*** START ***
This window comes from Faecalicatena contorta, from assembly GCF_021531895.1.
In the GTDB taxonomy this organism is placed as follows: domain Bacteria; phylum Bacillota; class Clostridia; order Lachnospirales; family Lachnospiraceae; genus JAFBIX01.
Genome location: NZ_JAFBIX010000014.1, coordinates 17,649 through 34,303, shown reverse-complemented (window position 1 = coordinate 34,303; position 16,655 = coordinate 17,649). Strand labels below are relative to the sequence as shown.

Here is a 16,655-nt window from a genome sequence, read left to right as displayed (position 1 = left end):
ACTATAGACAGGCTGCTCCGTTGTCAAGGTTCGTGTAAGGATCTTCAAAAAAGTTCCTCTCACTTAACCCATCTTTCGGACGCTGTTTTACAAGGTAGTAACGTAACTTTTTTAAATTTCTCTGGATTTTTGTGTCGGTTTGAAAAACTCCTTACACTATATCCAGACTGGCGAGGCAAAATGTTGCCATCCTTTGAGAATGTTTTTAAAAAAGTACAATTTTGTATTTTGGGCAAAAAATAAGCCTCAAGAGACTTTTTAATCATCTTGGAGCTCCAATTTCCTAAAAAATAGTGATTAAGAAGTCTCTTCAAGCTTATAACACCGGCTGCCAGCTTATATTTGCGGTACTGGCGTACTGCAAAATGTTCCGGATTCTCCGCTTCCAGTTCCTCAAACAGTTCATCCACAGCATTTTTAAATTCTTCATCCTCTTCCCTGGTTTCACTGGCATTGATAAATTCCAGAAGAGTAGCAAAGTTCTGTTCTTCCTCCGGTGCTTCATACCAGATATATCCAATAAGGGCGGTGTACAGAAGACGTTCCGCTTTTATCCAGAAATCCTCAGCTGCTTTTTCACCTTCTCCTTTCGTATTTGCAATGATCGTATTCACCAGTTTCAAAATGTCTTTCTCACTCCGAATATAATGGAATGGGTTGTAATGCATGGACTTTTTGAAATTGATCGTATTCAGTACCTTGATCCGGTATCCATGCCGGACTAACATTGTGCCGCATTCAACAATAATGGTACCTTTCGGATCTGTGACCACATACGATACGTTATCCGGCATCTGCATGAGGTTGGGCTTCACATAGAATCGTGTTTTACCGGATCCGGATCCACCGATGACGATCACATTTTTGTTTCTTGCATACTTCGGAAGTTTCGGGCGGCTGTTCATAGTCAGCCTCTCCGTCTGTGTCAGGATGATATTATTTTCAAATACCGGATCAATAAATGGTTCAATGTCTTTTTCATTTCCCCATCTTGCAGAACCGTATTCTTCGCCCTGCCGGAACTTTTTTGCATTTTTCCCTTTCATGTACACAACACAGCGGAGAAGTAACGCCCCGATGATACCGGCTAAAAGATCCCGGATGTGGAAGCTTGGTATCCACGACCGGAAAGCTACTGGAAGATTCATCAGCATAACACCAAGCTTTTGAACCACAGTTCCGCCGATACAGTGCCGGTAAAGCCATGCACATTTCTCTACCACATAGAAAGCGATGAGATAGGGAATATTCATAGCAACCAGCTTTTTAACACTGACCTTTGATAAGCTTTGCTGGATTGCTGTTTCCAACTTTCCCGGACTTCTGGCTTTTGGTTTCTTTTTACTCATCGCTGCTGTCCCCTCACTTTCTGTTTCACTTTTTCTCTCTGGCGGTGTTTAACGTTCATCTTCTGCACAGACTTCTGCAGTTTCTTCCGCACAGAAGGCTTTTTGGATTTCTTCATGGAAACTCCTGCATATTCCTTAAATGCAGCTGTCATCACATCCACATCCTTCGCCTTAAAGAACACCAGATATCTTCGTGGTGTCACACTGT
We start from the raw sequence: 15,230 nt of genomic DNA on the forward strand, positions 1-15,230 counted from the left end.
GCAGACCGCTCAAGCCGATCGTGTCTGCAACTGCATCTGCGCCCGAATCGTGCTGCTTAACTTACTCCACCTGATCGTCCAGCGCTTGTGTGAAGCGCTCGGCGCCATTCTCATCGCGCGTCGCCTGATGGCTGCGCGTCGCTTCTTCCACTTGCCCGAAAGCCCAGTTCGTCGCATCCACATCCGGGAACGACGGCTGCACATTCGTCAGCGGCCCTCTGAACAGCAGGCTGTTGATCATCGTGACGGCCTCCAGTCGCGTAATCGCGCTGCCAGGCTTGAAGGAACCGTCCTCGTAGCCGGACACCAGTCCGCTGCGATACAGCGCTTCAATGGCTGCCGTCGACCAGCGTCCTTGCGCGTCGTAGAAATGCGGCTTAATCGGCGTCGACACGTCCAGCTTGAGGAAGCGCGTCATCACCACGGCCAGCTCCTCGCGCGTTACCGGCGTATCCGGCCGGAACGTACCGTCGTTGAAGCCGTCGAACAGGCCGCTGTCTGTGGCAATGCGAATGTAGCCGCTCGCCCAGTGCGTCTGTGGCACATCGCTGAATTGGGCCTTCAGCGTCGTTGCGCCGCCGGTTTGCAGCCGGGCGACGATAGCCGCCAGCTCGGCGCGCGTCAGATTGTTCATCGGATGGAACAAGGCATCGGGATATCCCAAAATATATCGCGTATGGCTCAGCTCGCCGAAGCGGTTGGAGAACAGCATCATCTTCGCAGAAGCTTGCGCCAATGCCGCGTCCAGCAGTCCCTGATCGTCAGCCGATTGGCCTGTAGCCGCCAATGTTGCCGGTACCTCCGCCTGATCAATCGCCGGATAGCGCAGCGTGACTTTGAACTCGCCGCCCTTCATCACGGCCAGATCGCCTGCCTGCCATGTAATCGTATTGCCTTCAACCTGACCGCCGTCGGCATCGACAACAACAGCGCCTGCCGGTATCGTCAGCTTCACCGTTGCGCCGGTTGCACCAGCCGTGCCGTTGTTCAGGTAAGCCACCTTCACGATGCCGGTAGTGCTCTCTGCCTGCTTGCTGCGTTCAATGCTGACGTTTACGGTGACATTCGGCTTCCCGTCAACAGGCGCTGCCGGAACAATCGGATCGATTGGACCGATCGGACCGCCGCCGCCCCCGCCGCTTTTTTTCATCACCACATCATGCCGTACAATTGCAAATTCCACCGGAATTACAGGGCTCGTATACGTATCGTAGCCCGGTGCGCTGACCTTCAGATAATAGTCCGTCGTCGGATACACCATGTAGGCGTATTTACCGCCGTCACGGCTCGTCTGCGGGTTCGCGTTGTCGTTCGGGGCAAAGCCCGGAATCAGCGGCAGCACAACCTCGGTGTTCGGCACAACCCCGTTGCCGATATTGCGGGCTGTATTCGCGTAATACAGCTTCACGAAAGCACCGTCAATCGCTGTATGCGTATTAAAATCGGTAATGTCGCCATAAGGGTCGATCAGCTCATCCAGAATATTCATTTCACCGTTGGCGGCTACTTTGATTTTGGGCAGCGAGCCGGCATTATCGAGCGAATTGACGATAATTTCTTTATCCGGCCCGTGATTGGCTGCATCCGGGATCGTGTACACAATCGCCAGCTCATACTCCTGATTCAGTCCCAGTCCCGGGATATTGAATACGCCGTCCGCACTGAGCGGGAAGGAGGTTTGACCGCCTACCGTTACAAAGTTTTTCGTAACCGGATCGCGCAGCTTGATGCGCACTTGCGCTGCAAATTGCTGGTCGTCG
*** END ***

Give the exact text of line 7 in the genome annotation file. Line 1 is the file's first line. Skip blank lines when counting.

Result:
GCAGACCGCTCAAGCCGATCGTGTCTGCAACTGCATCTGCGCCCGAATCGTGCTGCTTAACTTACTCCACCTGATCGTCCAGCGCTTGTGTGAAGCGCTCGGCGCCATTCTCATCGCGCGTCGCCTGATGGCTGCGCGTCGCTTCTTCCACTTGCCCGAAAGCCCAGTTCGTCGCATCCACATCCGGGAACGACGGCTGCACATTCGTCAGCGGCCCTCTGAACAGCAGGCTGTTGATCATCGTGACGGCCTCCAGTCGCGTAATCGCGCTGCCAGGCTTGAAGGAACCGTCCTCGTAGCCGGACACCAGTCCGCTGCGATACAGCGCTTCAATGGCTGCCGTCGACCAGCGTCCTTGCGCGTCGTAGAAATGCGGCTTAATCGGCGTCGACACGTCCAGCTTGAGGAAGCGCGTCATCACCACGGCCAGCTCCTCGCGCGTTACCGGCGTATCCGGCCGGAACGTACCGTCGTTGAAGCCGTCGAACAGGCCGCTGTCTGTGGCAATGCGAATGTAGCCGCTCGCCCAGTGCGTCTGTGGCACATCGCTGAATTGGGCCTTCAGCGTCGTTGCGCCGCCGGTTTGCAGCCGGGCGACGATAGCCGCCAGCTCGGCGCGCGTCAGATTGTTCATCGGATGGAACAAGGCATCGGGATATCCCAAAATATATCGCGTATGGCTCAGCTCGCCGAAGCGGTTGGAGAACAGCATCATCTTCGCAGAAGCTTGCGCCAATGCCGCGTCCAGCAGTCCCTGATCGTCAGCCGATTGGCCTGTAGCCGCCAATGTTGCCGGTACCTCCGCCTGATCAATCGCCGGATAGCGCAGCGTGACTTTGAACTCGCCGCCCTTCATCACGGCCAGATCGCCTGCCTGCCATGTAATCGTATTGCCTTCAACCTGACCGCCGTCGGCATCGACAACAACAGCGCCTGCCGGTATCGTCAGCTTCACCGTTGCGCCGGTTGCACCAGCCGTGCCGTTGTTCAGGTAAGCCACCTTCACGATGCCGGTAGTGCTCTCTGCCTGCTTGCTGCGTTCAATGCTGACGTTTACGGTGACATTCGGCTTCCCGTCAACAGGCGCTGCCGGAACAATCGGATCGATTGGACCGATCGGACCGCCGCCGCCCCCGCCGCTTTTTTTCATCACCACATCATGCCGTACAATTGCAAATTCCACCGGAATTACAGGGCTCGTATACGTATCGTAGCCCGGTGCGCTGACCTTCAGATAATAGTCCGTCGTCGGATACACCATGTAGGCGTATTTACCGCCGTCACGGCTCGTCTGCGGGTTCGCGTTGTCGTTCGGGGCAAAGCCCGGAATCAGCGGCAGCACAACCTCGGTGTTCGGCACAACCCCGTTGCCGATATTGCGGGCTGTATTCGCGTAATACAGCTTCACGAAAGCACCGTCAATCGCTGTATGCGTATTAAAATCGGTAATGTCGCCATAAGGGTCGATCAGCTCATCCAGAATATTCATTTCACCGTTGGCGGCTACTTTGATTTTGGGCAGCGAGCCGGCATTATCGAGCGAATTGACGATAATTTCTTTATCCGGCCCGTGATTGGCTGCATCCGGGATCGTGTACACAATCGCCAGCTCATACTCCTGATTCAGTCCCAGTCCCGGGATATTGAATACGCCGTCCGCACTGAGCGGGAAGGAGGTTTGACCGCCTACCGTTACAAAGTTTTTCGTAACCGGATCGCGCAGCTTGATGCGCACTTGCGCTGCAAATTGCTGGTCGTCG